- Requires manual interpretation of results for accurate assessment.
- The tool may not fully capture some features, such as dynamic content or complex web applications.
Pa11y is an open-source automated accessibility audit tool that helps identify accessibility issues in web pages. It allows developers and testers to automate accessibility testing and integrate it into their development workflow.
- Supports multiple testing standards, including WCAG and Section 508, providing comprehensive accessibility evaluation.
- Offers a command-line interface for easy integration with build processes and continuous integration tools.
- Provides detailed reports with specific accessibility errors and warnings.
- Allows customization of testing rules and thresholds to match project requirements.
- Available as a free and open-source tool, allowing customization and community contribution.
- Requires technical knowledge to set up and configure.
- Pa11y relies solely on automated testing, which may not capture all accessibility issues.
- Requires manual interpretation of results for accurate assessment.
- Limited support for dynamic content and complex web applications.
Manual Testing Tools
- Enables designers to test colors without leaving the design tool.
- Automatically identifies text colors with insufficient contrast.
- Displays results for all types of color blindness and allows designers to preview interfaces as a user with each visual impairment would see it.
- Doesn’t require plugins or external tools when testing designs in UXPin.
- Limited to testing color only.
- Only works with UXPin designs (but you can import Figma and Sketch files).
NVDA (NonVisual Desktop Access) is a free accessibility tool and open-source screen reader designed for Windows. It enables users with visual impairments to navigate and interact with digital content by converting on-screen information into synthesized speech or Braille output.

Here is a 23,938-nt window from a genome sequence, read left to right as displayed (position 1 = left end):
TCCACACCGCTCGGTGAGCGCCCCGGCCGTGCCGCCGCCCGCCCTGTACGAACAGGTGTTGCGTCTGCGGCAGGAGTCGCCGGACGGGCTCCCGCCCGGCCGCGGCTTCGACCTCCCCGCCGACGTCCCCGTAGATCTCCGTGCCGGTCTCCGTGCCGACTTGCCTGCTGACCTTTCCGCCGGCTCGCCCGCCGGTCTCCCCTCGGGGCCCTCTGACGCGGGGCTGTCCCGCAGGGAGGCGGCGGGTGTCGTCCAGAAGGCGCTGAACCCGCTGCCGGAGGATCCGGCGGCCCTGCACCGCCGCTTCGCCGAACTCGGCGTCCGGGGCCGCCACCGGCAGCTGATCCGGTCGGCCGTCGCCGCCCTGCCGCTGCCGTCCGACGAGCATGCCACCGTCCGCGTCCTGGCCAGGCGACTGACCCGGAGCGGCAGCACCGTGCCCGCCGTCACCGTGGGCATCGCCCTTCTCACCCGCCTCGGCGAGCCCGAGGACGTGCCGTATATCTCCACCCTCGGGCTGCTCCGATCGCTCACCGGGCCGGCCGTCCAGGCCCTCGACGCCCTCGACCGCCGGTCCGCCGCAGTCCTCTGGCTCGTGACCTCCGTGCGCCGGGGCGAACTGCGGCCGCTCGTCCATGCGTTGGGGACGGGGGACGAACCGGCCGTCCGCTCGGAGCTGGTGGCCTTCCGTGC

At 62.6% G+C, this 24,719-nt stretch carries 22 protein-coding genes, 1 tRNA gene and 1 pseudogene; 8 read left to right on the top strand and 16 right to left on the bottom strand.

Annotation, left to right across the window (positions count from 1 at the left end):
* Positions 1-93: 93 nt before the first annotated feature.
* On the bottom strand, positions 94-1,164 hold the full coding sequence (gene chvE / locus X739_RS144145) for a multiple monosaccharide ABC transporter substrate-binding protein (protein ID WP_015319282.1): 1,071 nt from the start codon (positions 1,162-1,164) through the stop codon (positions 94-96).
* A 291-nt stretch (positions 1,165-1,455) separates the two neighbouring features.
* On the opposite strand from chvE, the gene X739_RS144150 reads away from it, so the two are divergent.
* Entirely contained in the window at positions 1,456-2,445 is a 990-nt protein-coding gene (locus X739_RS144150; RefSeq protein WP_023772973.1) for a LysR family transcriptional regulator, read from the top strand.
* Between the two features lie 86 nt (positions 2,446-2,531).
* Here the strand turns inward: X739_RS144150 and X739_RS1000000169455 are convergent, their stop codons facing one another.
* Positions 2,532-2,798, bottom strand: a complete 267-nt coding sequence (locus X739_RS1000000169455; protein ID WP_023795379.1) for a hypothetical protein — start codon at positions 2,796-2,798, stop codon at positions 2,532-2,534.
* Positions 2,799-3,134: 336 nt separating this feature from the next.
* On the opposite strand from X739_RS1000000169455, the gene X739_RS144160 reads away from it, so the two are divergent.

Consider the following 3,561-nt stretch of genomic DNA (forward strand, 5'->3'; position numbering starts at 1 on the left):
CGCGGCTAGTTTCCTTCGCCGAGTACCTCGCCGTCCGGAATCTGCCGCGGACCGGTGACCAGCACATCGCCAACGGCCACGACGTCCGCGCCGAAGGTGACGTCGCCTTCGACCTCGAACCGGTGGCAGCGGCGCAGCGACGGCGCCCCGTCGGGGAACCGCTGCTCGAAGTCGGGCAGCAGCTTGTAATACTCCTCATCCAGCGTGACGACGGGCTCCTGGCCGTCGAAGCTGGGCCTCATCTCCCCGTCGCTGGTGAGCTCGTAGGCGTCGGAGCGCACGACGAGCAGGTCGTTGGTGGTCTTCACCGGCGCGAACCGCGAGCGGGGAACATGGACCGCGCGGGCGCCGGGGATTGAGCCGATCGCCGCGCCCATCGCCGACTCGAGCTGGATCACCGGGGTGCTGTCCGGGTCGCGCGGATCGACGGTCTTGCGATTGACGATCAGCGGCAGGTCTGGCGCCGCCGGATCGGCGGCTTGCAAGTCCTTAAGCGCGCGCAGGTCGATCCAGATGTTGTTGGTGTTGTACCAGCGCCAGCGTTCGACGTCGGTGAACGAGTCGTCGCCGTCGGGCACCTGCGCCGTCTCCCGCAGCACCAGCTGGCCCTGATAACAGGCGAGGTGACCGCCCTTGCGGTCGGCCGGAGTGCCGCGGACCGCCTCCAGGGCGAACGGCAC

- A free and open-source screen reader for Windows, making it accessible for users with visual impairments.
- Supports various web browsers (Chrome, Firefox, Internet Explorer, and Edge), applications, and document formats, allowing comprehensive testing across different platforms.
- NVDA is actively maintained and regularly updated, ensuring compatibility with the latest technologies and accessibility standards.
- It offers customizable settings and options, allowing testers to simulate different user experiences and preferences.
- NVDA is limited to the Windows operating system, so it may not be suitable for testing on other platforms like macOS or Linux (you can use VoiceOver in conjunction with NVDA to cover all platforms)
- There may be slight differences in interpretation and rendering compared to other assistive technologies, so it’s important to conduct additional testing with multiple tools.
- NVDA requires some level of familiarity and training to use effectively, particularly for accurately interpreting complex web content and interactions.
- Support resources are limited, and users may need to rely on community forums or documentation for assistance.
Hybrid Testing Tools
Storybook is a web-based open-source tool primarily used for developing UI components in isolation. The free tool offers a built-in accessibility toolkit that helps developers identify and address accessibility issues within their components.